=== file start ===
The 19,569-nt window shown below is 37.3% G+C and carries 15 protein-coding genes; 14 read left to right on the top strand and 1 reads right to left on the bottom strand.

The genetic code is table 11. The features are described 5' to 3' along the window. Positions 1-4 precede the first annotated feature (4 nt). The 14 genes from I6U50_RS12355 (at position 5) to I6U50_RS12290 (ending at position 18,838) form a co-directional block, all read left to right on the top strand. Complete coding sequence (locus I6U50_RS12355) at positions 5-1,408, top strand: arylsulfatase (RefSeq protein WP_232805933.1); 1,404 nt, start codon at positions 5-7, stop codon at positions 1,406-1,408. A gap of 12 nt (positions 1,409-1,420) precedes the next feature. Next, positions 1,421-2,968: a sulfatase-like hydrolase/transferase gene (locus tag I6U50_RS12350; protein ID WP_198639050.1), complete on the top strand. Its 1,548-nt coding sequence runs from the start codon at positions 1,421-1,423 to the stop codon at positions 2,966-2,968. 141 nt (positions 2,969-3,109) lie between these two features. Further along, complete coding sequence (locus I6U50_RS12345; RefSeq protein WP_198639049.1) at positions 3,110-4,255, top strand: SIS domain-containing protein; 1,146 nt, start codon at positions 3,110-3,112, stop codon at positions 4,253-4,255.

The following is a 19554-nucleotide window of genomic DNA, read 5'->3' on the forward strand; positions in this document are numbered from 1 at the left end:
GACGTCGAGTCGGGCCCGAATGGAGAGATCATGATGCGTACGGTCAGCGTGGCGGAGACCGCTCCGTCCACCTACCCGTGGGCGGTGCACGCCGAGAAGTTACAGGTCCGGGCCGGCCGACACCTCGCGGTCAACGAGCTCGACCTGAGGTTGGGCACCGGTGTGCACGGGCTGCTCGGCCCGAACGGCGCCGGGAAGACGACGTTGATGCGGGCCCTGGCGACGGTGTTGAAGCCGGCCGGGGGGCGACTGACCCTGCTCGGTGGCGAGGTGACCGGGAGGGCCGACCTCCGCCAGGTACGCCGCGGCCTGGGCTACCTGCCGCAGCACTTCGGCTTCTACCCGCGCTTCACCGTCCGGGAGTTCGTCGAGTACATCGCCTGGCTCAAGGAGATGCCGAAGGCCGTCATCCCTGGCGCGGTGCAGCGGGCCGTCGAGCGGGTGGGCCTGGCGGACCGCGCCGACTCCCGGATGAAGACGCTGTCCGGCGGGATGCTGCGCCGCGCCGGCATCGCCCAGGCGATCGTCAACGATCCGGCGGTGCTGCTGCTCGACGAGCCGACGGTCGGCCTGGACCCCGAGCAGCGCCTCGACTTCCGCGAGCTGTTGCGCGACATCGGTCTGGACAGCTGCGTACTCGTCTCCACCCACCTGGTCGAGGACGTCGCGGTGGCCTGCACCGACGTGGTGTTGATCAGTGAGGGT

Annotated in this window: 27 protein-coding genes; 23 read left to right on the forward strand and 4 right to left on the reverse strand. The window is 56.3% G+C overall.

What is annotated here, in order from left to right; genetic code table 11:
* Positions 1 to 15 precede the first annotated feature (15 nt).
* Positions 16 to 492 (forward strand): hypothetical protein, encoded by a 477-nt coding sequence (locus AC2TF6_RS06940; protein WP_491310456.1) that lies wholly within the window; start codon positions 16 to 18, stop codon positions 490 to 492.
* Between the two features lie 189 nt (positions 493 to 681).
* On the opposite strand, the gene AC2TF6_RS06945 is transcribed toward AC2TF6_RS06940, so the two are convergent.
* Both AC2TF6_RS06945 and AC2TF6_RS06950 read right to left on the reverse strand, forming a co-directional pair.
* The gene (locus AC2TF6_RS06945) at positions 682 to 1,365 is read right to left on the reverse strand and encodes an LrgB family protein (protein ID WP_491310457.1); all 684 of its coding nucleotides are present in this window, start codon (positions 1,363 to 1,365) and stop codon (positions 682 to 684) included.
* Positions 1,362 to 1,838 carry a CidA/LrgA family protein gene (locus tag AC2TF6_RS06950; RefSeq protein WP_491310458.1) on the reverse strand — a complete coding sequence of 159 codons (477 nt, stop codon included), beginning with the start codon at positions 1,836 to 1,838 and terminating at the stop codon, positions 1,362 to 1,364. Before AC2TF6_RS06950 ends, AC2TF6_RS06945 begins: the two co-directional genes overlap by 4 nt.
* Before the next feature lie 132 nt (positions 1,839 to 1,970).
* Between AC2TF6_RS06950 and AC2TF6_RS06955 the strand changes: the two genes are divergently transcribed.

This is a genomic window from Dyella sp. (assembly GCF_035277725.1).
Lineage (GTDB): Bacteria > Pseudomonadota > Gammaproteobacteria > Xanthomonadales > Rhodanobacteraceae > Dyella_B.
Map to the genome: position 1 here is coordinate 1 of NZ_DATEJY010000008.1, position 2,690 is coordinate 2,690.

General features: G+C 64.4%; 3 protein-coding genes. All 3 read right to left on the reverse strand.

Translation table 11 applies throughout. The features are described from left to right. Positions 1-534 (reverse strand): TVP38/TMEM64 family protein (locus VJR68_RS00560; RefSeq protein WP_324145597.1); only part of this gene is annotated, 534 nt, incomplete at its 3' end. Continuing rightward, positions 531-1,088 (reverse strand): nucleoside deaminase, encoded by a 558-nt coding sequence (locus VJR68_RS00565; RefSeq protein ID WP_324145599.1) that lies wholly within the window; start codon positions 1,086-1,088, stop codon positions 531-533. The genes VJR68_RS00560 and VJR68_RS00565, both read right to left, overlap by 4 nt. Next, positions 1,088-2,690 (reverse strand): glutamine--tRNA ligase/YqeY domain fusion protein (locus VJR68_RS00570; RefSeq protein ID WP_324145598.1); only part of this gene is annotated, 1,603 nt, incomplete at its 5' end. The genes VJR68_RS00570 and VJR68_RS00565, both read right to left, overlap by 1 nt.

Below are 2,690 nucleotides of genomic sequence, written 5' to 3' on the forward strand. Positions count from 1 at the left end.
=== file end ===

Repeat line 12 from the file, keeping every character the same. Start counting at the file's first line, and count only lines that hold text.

* The gene (locus AC2TF6_RS06945) at positions 682 to 1,365 is read right to left on the reverse strand and encodes an LrgB family protein (protein ID WP_491310457.1); all 684 of its coding nucleotides are present in this window, start codon (positions 1,363 to 1,365) and stop codon (positions 682 to 684) included.